On my first day at Leisure Wheels I came in with my very own car – a 2012 Kia Picanto in Alice Blue. It’s not the most masculine car around, but it gets me where I’m going, albeit very slowly.
I left that afternoon after being partnered with the new Isuzu KB 300 LX. To say I was everlastingly thankful is an understatement. My testosterone count increased immediately and I no longer had to travel home with a paper bag over my head. I love my little Picanto, but it’s not exactly the most masculine or imposing machine on the road.
The Picanto and Isuzu are polar opposites in this regard. In the Picanto you get bullied, in the Isuzu you get respect. Climbing aboard the KB is like being promoted to the position of capo di tutti capi (Godfather) in the mob.
There are many reasons for this respect, the most import of which is heritage. The KB is an institution in South Africa and it has a hardcore following that’ll defend its honour next to braaivleis fires across the country. I find myself relating to these people, as I’ve had to defend the Isuzu a few times myself over the past month.
It has a few problems, mostly in the engine department. Isuzu fans had to wait a long time for the new KB to arrive and when it finally did, it came out looking basically the same as before and fitted with the same engines as before.
It’s not actually as bad as it seems though. The styling, in my own personal opinion, is great. I like the fact that Isuzu took the previous model and simply gave it a proper facelift. It has a certain macho charm that’s been lost on some of its main competitors.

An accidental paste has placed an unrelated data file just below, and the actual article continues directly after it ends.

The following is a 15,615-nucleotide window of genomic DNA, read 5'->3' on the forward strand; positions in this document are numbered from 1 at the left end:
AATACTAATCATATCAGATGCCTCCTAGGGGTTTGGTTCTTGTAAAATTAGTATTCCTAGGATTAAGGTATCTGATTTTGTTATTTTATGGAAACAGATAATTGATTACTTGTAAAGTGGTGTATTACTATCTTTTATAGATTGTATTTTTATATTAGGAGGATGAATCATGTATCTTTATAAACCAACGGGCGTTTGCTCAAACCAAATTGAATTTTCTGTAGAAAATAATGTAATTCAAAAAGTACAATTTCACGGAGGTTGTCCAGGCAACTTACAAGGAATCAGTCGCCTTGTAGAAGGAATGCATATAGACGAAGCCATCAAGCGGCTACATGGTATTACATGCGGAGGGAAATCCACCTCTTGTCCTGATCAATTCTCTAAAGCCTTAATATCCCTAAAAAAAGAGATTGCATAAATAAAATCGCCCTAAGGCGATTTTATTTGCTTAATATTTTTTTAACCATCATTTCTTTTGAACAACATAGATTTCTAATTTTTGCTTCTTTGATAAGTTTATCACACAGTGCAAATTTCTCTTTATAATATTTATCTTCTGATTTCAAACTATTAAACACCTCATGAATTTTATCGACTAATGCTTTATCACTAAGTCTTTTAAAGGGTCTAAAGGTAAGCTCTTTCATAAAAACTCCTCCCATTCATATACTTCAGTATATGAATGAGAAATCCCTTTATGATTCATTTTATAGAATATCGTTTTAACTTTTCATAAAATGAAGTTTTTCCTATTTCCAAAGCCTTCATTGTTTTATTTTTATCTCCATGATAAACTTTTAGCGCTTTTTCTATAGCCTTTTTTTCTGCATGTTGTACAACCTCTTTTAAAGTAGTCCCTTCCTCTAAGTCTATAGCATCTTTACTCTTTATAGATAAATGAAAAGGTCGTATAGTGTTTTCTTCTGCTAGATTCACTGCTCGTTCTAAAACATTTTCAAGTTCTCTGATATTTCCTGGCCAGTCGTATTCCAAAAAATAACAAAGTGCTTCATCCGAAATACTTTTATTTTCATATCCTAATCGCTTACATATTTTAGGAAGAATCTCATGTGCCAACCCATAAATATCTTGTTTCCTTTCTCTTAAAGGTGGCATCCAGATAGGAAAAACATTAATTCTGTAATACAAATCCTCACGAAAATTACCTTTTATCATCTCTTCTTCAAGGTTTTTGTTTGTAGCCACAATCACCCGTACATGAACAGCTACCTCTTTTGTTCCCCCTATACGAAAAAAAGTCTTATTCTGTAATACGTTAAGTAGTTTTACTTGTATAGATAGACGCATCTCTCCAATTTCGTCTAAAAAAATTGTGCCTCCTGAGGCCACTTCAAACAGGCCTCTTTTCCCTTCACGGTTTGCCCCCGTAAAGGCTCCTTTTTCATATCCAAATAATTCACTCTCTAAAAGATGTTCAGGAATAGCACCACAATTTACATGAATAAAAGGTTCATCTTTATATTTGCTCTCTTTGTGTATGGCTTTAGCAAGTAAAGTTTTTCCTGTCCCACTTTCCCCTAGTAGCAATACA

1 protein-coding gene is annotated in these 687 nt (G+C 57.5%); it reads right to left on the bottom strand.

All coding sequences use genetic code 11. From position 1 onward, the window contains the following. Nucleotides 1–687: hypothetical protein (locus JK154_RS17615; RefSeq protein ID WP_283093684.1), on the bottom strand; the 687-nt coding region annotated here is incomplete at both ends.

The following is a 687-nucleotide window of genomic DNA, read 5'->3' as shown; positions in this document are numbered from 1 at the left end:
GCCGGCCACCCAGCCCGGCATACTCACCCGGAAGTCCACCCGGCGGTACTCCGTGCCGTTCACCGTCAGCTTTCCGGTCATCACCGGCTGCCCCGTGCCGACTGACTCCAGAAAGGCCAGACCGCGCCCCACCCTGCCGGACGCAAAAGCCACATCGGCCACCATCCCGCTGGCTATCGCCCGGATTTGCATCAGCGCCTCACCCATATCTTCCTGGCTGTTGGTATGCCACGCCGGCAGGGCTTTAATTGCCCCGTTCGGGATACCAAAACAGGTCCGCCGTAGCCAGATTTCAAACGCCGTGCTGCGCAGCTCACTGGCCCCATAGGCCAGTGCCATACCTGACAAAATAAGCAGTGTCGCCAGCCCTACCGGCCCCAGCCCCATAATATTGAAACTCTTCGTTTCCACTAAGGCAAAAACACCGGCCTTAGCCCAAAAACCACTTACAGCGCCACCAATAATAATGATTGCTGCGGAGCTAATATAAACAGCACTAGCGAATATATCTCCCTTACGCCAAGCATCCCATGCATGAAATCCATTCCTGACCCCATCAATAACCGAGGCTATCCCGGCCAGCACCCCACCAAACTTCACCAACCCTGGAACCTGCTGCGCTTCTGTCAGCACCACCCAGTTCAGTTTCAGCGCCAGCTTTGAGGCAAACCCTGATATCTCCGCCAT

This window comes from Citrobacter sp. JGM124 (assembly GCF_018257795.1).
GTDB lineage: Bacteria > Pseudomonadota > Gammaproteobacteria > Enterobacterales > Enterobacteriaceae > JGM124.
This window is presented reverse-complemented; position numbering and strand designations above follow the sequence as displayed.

On the engine front I have to agree with the critics. The new upgraded engine may have more power (130kW/380Nm) than before, but there’s no hiding the fact that it’s getting on a bit. The noise and vibration levels are undoubtedly a step behind bakkies like the Ford Ranger and Volkswagen Amarok.
Having said that, there’s nothing wrong with the performance, or the fuel consumption for that matter. There’s loads of torque low down for off-roading and overtaking on the highway is a breeze in fifth. It’s average consumption figure of 9,3 l/100km is rather impressive for such and old school engine.
I’ve also grown quite fond of the interior. The brown leather seats, which aren’t a favourite in the office, don’t bother me that much. Comfort and convenience levels are on par with the best in the segment, but there is one major irritant that really grinds me every time I have to deal with it. The KB does have a USB port, but it’s a mini port placed on the centre console. That means you have to buy a cable extension, which enables you to use a full size USB stick. It works perfectly once you get it going, but the cable dangling freely down the front of the centre console isn’t a neat arrangement and it usually ends up getting in the way.
Other than that, the KB has been a perfect day-to-day partner. Living with a bakkie, especially one as good as this, really makes life that much easier for a family man like myself.
We’ll soon be using the KB to move house and I’ll report back soon to give some feedback on how the Isuzu fares as a workhorse.